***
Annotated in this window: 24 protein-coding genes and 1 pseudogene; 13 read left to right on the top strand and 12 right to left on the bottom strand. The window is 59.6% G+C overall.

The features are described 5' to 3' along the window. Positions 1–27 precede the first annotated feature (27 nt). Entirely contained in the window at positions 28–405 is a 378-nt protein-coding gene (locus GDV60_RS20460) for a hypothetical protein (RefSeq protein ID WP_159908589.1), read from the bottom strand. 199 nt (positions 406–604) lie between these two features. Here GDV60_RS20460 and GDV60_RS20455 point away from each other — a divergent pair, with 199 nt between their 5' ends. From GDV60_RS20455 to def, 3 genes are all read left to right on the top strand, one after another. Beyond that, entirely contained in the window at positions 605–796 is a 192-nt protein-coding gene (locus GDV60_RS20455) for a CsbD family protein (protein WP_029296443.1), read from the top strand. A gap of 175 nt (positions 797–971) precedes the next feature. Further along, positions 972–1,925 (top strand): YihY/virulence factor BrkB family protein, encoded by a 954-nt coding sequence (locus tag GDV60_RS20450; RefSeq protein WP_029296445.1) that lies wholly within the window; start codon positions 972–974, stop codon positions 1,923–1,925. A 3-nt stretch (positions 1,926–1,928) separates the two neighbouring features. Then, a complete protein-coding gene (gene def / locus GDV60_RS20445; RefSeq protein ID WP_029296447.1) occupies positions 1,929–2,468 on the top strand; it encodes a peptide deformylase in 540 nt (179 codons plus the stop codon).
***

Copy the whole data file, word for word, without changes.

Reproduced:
Annotated in this window: 24 protein-coding genes and 1 pseudogene; 13 read left to right on the top strand and 12 right to left on the bottom strand. The window is 59.6% G+C overall.

The features are described 5' to 3' along the window. Positions 1–27 precede the first annotated feature (27 nt). Entirely contained in the window at positions 28–405 is a 378-nt protein-coding gene (locus GDV60_RS20460) for a hypothetical protein (RefSeq protein ID WP_159908589.1), read from the bottom strand. 199 nt (positions 406–604) lie between these two features. Here GDV60_RS20460 and GDV60_RS20455 point away from each other — a divergent pair, with 199 nt between their 5' ends. From GDV60_RS20455 to def, 3 genes are all read left to right on the top strand, one after another. Beyond that, entirely contained in the window at positions 605–796 is a 192-nt protein-coding gene (locus GDV60_RS20455) for a CsbD family protein (protein WP_029296443.1), read from the top strand. A gap of 175 nt (positions 797–971) precedes the next feature. Further along, positions 972–1,925 (top strand): YihY/virulence factor BrkB family protein, encoded by a 954-nt coding sequence (locus tag GDV60_RS20450; RefSeq protein WP_029296445.1) that lies wholly within the window; start codon positions 972–974, stop codon positions 1,923–1,925. A 3-nt stretch (positions 1,926–1,928) separates the two neighbouring features. Then, a complete protein-coding gene (gene def / locus GDV60_RS20445; RefSeq protein ID WP_029296447.1) occupies positions 1,929–2,468 on the top strand; it encodes a peptide deformylase in 540 nt (179 codons plus the stop codon).